This morning at about 9 AM central, in response to the Coronavirus, the Federal Reserve announced an emergency 0.50% rate cut.
The initial response by the market was to send stocks and gold soaring. As the day wore on U.S. stocks crumbled losing about 3.5% at one point and ending the day down 2.8% while gold hung on for a 3%+ gain.
The 10-year Treasury yield continued to slide throughout the day (sending bond prices up) and even got below 1% for the first time ever! Think about that…in the almost-250 years of this great Republic we’ve just set a record low on bond yields.
I’ve been talking about rates in the U.S. approaching zero for several years now. Remember that in 2018 the 10-year Treasury rate was about 3 1/4% and almost every advisor I spoke with and “expert” I heard on the financial news viewed it as a foregone conclusion that rates would rise, and the Fed would continue tightening monetary policy. Look at us now.
At the time I believed strongly that, ultimately, when the next bear market in stocks came, Treasuries would end up close to zero as a result of: (1) a flight to “safety” from investors fleeing risk and (2) the Federal Reserve pushing interest rates down and printing money to buy Treasuries.
This is why I’ve owned intermediate-term Treasuries within clients’ fixed income sleeves for several years.
Remember, bond rates and prices move inversely. Falling rates = rising bond prices and rising rates = falling bond prices. So when rates are falling the bonds are appreciating.
Additionally, Treasuries have historically been a nice hedge against stocks in times of market stress.
The selling of stocks and mass buying of Treasuries and gold today is not a good sign. It’s a sign of panic and fear…a flight from risk towards safety…a rush for the exits in a burning movie theater.
Combine this with the massive moves experienced in stocks over the last week or so, and we notice a dynamic that has only ever materialized during/around bear markets.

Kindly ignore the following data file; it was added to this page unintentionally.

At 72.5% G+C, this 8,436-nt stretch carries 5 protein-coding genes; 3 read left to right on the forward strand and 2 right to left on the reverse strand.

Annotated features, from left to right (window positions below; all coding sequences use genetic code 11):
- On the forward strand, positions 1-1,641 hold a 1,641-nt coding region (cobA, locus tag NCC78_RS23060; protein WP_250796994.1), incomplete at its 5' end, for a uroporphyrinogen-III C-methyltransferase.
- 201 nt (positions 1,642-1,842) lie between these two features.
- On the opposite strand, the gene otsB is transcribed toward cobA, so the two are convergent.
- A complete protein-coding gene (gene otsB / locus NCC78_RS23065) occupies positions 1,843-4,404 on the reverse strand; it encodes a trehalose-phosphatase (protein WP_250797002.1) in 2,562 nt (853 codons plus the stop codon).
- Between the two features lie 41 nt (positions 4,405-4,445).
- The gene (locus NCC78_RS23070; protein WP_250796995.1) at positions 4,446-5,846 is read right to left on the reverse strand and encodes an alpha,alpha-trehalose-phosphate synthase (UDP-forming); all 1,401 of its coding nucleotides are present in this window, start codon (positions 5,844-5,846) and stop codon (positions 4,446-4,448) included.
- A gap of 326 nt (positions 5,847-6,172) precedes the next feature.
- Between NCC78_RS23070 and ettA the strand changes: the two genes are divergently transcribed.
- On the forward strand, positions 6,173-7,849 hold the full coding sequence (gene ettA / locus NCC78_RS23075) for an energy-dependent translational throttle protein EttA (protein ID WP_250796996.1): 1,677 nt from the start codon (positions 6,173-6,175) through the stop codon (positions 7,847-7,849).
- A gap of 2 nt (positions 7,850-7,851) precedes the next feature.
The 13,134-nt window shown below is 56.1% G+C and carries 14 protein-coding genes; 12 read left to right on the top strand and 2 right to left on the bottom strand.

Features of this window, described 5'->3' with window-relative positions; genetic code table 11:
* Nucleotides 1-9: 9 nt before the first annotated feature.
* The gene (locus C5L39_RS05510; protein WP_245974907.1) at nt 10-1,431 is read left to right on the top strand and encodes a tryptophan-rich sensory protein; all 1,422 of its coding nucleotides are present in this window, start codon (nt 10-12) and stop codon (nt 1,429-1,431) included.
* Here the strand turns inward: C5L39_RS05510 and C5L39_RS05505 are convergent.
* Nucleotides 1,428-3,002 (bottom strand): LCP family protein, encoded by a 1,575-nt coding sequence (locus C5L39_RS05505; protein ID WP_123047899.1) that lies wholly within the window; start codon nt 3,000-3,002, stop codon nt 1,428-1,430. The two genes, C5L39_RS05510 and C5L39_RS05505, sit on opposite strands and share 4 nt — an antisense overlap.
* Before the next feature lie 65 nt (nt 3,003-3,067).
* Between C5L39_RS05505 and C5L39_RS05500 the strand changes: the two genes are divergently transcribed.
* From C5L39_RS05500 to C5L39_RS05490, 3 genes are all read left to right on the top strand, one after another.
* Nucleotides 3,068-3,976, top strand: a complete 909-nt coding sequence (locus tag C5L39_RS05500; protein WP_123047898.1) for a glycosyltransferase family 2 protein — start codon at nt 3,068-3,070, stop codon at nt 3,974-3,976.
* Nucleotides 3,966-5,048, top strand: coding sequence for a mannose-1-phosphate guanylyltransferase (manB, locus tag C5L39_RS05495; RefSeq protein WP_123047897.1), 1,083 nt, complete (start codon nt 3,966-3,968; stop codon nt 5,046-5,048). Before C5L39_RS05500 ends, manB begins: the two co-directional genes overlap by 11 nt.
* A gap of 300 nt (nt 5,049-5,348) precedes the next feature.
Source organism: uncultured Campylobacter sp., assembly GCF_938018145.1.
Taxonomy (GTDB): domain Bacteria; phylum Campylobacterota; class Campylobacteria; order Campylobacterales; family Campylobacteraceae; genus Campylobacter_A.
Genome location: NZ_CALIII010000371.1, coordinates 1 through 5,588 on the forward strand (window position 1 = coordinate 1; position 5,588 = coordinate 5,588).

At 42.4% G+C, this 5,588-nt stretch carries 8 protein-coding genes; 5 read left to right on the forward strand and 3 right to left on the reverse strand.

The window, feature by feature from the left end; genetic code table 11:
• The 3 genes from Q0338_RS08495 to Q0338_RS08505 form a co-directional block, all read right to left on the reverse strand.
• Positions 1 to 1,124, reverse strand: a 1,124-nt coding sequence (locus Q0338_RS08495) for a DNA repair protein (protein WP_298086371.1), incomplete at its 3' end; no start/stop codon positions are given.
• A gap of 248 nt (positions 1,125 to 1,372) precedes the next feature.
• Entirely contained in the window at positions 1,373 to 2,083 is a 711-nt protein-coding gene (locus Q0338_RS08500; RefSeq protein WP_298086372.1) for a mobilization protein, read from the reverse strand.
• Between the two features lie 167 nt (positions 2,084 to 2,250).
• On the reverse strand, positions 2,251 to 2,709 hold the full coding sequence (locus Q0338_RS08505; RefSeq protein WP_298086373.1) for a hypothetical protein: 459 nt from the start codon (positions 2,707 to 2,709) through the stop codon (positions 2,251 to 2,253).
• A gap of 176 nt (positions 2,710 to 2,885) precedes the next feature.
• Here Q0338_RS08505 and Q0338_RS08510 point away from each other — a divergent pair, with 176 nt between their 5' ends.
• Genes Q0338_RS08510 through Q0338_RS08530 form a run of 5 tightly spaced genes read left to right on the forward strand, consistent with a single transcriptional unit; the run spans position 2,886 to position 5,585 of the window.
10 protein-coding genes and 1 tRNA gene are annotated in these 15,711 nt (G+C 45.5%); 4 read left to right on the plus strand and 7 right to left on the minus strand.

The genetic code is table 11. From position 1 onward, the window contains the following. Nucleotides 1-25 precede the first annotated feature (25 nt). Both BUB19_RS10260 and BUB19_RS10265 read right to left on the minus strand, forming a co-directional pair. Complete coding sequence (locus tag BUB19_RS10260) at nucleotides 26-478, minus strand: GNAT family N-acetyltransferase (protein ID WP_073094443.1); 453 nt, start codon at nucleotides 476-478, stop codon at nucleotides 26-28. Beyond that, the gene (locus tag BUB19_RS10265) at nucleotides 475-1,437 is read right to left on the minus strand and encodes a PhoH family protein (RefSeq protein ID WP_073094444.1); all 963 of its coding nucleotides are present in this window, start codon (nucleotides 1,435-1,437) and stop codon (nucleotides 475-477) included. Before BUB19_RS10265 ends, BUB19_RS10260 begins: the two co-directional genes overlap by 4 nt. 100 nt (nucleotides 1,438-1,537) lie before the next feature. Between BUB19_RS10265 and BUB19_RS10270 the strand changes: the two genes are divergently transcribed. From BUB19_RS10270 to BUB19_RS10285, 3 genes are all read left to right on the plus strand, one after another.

This bull market has been going on for over a decade now. That means there are a lot of “young” investors and traders that have never experienced a bear market in their professional life. I wonder how they’ll handle it? Days with historic drops shortly followed by historic face-melting rallies… it’ll be interesting.
In the last year we’ve seen the Fed expand their balance sheet (i.e. print money) and lower interest rates. Meanwhile, gold is up over ~50% from its 2015 lows (23% in the last year). Global stocks are down about 10% from their peak bringing their one-year return to just 5% (including dividends). The 7-10 Year Treasury Bond ETF (EF) is up almost 17% for the last year and up 4.6% just from the 2/19/2020 market peak alone.
All of these things could reverse very quickly, of course. There is not much margin of safety in the 10-year Treasuries any longer. With 10-year rates at 1% the potential upside is about 10% if rates were to go to zero (more upside if rates go negative as they’ve done in other countries). Gold is extremely volatile, and we could get past the Virus with no major issue and see the stock market take off like a rocket again.
Additionally, the market might even take solace if Joe Biden takes the nomination from Bernie Sanders tonight. Who knows. However, these are all short-term considerations that distract from the big picture.
Longer-term/big picture -> stocks are still very far from cheap with valuations near their historical extremes. Furthermore, it’s a very bad sign that stocks couldn’t hold on to gains today with an emergency 50 bps rate cut from the Federal Reserve. It seems all the cut did was send a wave of fear through the markets and wasted one of the Fed’s “bullets.”